The Long, Arduous Road of Bishop Arts Cider, Dallas' Soon-to-Be First Cidery
It was over a year ago, in March 2013, that Joel Malone announced a Kickstarter campaign for Bishop Arts Cider. He'd already been working for more than a year to get his fledgling cidery running. He'd been paying rent in the Bishop Arts for nearly as long, but was delayed by a permit process he called "tough but manageable." Malone hoped he'd be open in May of last year.
A year-plus later, he still isn't open.
"In the beginning I would get pretty upset and try to go over people's heads," says Malone, as he describes the frustration of dealing with city officials. One visit would yield one set of requirements that would incur construction and other costs, only to find those rules were incorrect or incomplete, requiring more finances and another month's rent. But anger only slowed the process.
"You kind of have to play their game," he says. "It's a system where you have to hire a consultant."
Malone did hire a consultant for some of the process, as he waded through city planning, parking, plumbing, health and electrical inspections. Then there was the Tax and Trade Bureau permit, three TABC permits and the $15,000 he had to spend on a grease trap that was required, despite that he's not cooking any food at his cidery.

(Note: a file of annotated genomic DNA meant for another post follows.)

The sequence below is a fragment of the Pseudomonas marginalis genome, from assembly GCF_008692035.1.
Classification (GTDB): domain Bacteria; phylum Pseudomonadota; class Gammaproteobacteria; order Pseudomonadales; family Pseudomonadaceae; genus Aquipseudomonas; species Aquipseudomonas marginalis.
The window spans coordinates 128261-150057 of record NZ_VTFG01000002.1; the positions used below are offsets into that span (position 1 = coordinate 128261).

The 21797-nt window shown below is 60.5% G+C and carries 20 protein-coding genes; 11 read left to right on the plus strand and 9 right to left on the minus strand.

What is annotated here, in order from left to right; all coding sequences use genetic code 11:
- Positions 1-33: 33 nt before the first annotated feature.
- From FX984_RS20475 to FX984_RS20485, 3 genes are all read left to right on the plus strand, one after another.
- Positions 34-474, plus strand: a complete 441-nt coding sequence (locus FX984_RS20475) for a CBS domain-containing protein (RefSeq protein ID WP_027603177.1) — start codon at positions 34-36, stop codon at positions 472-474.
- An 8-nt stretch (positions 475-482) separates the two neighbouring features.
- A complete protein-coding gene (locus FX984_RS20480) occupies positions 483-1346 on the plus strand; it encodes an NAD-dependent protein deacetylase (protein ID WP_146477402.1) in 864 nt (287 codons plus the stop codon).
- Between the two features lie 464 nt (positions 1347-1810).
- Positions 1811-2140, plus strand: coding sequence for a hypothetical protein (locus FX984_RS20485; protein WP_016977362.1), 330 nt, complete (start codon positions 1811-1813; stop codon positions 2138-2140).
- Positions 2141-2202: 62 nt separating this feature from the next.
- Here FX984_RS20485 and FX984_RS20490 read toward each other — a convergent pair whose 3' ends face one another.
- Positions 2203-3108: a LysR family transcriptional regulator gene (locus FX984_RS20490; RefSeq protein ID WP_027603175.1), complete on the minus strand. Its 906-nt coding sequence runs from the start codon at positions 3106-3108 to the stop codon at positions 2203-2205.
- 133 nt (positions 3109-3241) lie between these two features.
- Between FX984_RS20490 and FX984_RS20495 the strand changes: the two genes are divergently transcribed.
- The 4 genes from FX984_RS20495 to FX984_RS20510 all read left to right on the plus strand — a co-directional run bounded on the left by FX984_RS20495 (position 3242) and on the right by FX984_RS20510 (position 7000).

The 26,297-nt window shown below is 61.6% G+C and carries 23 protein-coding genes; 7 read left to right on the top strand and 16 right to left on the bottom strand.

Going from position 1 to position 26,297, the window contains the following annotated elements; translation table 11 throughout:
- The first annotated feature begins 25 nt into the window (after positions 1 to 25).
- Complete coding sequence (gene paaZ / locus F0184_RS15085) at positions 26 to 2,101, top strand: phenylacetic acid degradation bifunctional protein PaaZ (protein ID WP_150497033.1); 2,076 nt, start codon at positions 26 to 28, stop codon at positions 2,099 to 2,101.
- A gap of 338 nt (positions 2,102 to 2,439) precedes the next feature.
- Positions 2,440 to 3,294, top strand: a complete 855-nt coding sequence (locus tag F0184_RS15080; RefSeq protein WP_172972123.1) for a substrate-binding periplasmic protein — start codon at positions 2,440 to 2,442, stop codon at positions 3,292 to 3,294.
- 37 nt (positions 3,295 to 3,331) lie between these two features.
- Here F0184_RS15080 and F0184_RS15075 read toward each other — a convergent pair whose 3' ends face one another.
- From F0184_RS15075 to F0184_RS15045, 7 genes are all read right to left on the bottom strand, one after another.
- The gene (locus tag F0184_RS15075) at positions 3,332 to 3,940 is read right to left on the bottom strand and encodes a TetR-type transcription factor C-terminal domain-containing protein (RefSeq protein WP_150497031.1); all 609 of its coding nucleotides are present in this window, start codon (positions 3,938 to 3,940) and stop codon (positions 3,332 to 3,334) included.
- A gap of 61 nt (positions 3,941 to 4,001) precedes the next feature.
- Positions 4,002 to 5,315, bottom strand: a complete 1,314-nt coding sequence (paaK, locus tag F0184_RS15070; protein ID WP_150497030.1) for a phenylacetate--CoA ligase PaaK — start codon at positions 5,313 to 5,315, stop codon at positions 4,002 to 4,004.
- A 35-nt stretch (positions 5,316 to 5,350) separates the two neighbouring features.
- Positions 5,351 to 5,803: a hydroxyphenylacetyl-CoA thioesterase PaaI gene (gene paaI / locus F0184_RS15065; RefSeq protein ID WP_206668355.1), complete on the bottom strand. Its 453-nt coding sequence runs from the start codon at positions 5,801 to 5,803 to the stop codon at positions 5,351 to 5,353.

Part of the delay is that unlike Peticolas, Deep Ellum and other beer breweries in Dallas, Malone's product is viewed not as beer but as wine, because it's made with fruit. Malone is cutting into new territory for Dallas, and like farmers markets, food trucks and other entities new to the city, navigating ordinances gets tough when they don't align with a new concept perfectly.
The good news is, Malone hopes to wrap up the red tape nightmare with a few more inspections this week, which could have him starting his first batch of cider by the end of the month.
"Dallas is going through a whole transition to wanting more wineries and breweries, but they don't have the infrastructure," Malone says. As he spoke he surveyed some minor water damage to his bar top from the recent rain storm -- another setback he refuses to let keep him from opening his cidery soon.
And when he does?
"Half of our first batch will go to bars and restaurants," Malone says. The rest he's hanging on to, so he can sell it directly to you. "We'll have a big event, and close down the parking lot in front of the building." Expect a band and plenty of cider-drinking for sure. Just sure there's enough for Malone. He'll have earned it.
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